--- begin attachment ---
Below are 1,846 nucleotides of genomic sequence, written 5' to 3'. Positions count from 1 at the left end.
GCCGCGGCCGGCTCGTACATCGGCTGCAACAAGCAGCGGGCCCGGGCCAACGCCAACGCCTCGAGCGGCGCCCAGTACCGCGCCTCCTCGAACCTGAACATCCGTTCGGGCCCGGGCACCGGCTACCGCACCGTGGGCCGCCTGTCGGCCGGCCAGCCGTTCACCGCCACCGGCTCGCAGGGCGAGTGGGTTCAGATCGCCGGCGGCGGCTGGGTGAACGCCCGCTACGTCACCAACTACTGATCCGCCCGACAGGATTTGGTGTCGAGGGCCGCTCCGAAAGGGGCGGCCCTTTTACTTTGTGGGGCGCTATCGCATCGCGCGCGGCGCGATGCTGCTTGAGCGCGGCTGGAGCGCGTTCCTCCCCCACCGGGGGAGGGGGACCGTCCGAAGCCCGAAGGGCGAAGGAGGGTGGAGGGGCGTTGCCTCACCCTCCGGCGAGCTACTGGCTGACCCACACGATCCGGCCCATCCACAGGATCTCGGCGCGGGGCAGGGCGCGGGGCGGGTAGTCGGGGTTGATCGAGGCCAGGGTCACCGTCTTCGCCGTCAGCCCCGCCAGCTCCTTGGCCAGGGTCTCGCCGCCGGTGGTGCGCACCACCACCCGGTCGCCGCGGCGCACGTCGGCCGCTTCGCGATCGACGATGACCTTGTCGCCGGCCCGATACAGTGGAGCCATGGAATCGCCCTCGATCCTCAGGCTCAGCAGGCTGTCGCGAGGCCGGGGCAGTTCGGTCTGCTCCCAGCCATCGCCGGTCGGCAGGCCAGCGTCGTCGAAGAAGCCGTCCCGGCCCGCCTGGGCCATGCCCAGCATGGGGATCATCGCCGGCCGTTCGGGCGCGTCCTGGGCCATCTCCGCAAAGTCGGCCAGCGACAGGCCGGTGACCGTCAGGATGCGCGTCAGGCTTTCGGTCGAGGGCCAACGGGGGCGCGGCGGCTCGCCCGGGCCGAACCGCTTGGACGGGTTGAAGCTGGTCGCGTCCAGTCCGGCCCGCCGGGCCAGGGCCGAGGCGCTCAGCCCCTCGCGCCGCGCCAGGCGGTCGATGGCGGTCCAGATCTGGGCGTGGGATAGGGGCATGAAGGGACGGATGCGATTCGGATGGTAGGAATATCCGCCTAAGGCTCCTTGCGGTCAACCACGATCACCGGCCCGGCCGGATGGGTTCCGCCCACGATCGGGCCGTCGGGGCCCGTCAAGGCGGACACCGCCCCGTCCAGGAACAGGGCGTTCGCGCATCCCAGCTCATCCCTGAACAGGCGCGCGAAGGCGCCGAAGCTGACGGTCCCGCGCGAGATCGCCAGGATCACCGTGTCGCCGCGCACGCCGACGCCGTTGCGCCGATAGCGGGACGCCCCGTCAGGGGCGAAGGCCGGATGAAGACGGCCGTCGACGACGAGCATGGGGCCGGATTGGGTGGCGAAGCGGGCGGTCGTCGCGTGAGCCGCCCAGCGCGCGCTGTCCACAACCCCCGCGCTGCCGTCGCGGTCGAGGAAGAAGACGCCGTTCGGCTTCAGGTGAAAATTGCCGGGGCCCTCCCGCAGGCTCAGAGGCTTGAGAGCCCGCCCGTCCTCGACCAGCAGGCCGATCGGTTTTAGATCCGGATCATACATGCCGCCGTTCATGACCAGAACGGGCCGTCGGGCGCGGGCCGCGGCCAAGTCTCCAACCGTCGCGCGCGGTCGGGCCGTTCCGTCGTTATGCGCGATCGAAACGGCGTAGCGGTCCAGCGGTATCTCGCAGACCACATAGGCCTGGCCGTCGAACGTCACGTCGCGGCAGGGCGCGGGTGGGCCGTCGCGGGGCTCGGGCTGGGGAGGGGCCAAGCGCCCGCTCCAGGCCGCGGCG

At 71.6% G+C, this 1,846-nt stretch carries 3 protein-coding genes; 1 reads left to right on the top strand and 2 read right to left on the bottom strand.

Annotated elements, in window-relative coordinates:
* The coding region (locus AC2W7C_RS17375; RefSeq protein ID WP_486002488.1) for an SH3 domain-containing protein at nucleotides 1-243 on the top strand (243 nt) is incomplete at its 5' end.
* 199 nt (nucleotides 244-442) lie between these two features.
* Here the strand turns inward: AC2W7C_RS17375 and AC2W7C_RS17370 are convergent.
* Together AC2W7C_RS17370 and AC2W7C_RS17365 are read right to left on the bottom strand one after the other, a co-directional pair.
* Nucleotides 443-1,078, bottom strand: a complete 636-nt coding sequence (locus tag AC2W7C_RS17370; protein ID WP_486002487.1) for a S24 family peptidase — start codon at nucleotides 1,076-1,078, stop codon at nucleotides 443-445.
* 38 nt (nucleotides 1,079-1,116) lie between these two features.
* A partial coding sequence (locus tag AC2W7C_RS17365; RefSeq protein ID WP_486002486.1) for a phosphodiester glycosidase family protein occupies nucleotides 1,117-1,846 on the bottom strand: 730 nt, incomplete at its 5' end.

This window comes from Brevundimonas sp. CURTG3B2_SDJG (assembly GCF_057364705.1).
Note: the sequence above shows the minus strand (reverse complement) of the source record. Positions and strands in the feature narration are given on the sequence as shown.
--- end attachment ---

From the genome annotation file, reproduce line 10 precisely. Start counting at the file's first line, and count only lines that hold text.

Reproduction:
* 38 nt (nucleotides 1,079-1,116) lie between these two features.